The left should focus on the prejudice BAME Brits face instead of playing political football with Mandela’s death

by Rene Anjeh

Tuesday was the day of Nelson Mandela’s memorial service. World leaders, politicians, celebrities and ordinary South Africans gathered in Soweto’s FNB stadium.   It is worth remembering that over 37 years ago, in that very town, the Soweto riots took place.  It was not just a day of mourning but a day of celebrating the life of truly magnificent individual.

I remember when I heard the news of Mandela’s death.  I was playing pool with a friend but the game was interrupted by a text. “Apparently Nelson Mandela is dead,” my friend said in disbelief.  I put down the pool cue and checked the BBC website to see for myself.

Tears started to stream down my face as if a close relative, or even a grandfather, had passed away.  Nelson Mandela was a hero who personified the last great struggle for racial equality in the twentieth century.   Mandela set an example to the four black Labour MPs elected in 1987. Mandela arguably paved the way for Barack Obama to become president of the United States almost twenty years after his release.  Mandela reminds everyone – especially the BAME community – that many of the rights that we enjoy have been fought for and won.

Which is why it was saddening to see certain members of the Twitterati play political football with this great man’s death.

One prime example was from Michael Chessum. For those of you who don’t know, Chessum is the president of University of London Union (a fellow London Young Labour comrade too) who has recently been arrested for protesting against the closure of ULU in this academic year.  He tweeted:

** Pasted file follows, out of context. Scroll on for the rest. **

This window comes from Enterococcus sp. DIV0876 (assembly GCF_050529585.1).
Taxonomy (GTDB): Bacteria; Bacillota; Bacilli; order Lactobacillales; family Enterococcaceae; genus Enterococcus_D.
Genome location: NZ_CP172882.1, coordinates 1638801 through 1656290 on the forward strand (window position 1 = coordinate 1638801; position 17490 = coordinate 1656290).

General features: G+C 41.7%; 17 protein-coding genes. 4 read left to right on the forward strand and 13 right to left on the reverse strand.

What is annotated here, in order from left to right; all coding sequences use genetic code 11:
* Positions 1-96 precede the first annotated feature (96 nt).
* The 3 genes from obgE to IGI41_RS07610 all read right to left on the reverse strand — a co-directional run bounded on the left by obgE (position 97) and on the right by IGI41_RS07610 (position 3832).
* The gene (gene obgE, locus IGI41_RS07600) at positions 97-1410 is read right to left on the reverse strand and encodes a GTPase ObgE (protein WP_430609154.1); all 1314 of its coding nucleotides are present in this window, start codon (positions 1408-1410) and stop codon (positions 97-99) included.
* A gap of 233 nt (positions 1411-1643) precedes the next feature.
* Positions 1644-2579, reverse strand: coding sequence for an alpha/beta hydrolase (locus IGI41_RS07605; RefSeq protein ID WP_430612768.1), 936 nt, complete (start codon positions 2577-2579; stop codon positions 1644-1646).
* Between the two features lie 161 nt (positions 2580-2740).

Nelson Mandela was made honorary President of ULU when the British government said he was terrorist. He’d be on our side #copsoffcampus

Personally, I could not care less about Chessum’s protests, in fact I am completely unsympathetic as it was he who banned ULU student officials from wearing poppies or attending a remembrance day service.  However, it was his decision to use Mandela’s death to make a petty point that was really annoying.

Another example was political point-scoring from a Labour PPC who shall remain nameless.  On Monday, this parliamentary hopeful tweeted about the amount of Labour MPs and compared it to the amount of Tory and Lib Dem MPs who spoke.   One of the great things about Mandela was that he was able to forgive and work with others for the good of his country.  He forgave Margaret Thatcher when she stood by the apartheid regime in South Africa.  He worked with FW de Klerk, who served as his Vice President.  Just imagine going into coalition with the same people who cruelly imprisoned you for 27 years? I am sure that Mandela would not have liked his death to be used for partisan point-scoring, even though the Conservative party did nothing to bring about his release.

The Labour party should rightly be proud of its role in the anti-apartheid struggle.  Trade unions worked with their South African counterparts to defeat the apartheid regime.  People such as Peter Hain made anti-apartheid activism their life’s work.  Leaders such as Michael Foot and Neil Kinnock were unwavering in their support for the ANC.  It is no surprise that Mandela was an honorary member of the Labour Party and gave the keynote address at the Labour Party’s Conference in Brighton in 2000.

However, the Left should not think for one second that it has a monopoly over the values that Mandela espoused and it should start thinking of ways it could honour Mandela’s legacy here in the UK.   Why is it that black people seven times more likely to be stopped and searched? Why is it that unemployment among black young men is over 50%? Why is it that only 27 MPs out of 650 are from ethnic minority backgrounds?  Why isn’t there a strong black middle class in this country?